Anyone who was hoping the USDA to issue something positive on the September crop production report was sorely disappointed today. The corn yield of 169.9 bpa was nearly a bushel and a half above the average estimate and 4/10th of a bushel above last month. At least the figure was still below the highest estimate of 170.9, but no one is going to be able to make a very big silk purse from that sow’s ear. Total production came through at 14.185, which again, was below the highest estimates but was still 150 million above the average and 32 million above last month. Carry-in was just a touch positive at 2.35 billion but the carryout for this new crop year was bumped up 62 million from last month taking it to 2.335 billion. Yes, still a year over year reduction but at 6/10th of a percent, it is hardly worth mentioning. If you think that sounds dour, beans fared even worse. The average yield was pushed up to 49.9 bpa, which was 1.1 above the average estimate and .5 above last month and was even higher than the highest estimate. This equates to a record setting production of 4.431 billion, which is 124 million bushels larger than last year’s record setting figure. Compared with a year ago, the yield is just over 4% lower but of course the 7.2% boost in harvested acreage more than compensates for that. Carry-in was reduced 25 million bushels from last month and at 345 million was even 20 million below the average estimate, but the 2017/18 ending stocks number was left unchanged from last month at 475 million. Simple math would suggest that usage must have been pushed higher and indeed; projected exports were bumped up 25 million bushels. Finally, on the domestic front, we have wheat, where the USDA made no changes and ending stocks are projected to come in at 933 million bushels compared with 1.184 billion a year ago. While this sounds neutral, the trade was expecting to see a reduction of around 13 million or so. There were a few shifts in the world ending stocks estimates but nothing dramatic.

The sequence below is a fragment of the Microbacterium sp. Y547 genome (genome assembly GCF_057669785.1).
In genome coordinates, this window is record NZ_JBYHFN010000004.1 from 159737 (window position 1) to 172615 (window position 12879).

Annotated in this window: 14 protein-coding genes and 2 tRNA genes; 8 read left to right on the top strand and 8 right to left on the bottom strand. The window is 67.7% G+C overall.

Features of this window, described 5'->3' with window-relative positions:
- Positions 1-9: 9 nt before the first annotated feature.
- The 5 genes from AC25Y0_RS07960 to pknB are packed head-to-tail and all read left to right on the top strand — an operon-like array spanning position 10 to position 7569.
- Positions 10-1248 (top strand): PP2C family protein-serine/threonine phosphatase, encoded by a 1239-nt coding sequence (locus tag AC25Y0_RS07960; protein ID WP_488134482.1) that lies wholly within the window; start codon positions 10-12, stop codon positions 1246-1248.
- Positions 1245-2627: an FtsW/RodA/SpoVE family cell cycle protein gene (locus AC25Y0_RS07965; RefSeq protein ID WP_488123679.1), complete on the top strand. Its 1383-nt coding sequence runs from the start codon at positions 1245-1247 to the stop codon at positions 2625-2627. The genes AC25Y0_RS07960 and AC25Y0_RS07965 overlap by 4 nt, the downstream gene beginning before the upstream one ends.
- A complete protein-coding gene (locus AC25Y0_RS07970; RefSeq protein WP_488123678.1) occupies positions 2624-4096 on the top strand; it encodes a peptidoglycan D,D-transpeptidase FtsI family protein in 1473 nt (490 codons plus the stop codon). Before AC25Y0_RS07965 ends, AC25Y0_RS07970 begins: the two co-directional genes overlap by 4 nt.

Grain and soy markets have reacted negatively as would be expected, and while none have extended into new lows, we are once again back down against major support levels and seemingly left to continue wandering in this dry and barren zone.
Considering that none of the changes reflect a real increase in the supply compared with recent prior years, one would have to believe downside potential is limited, but it does beg the question as to what can bring back out of this zone? While we could speculate that it may be lower numbers once we have entered harvest, possibly a continued decline in the dollar or even a breakdown in the equities markets that brings a flood of value buyers back to ag trade, but for now we can only wait for the dust to settle and begin the process all over again.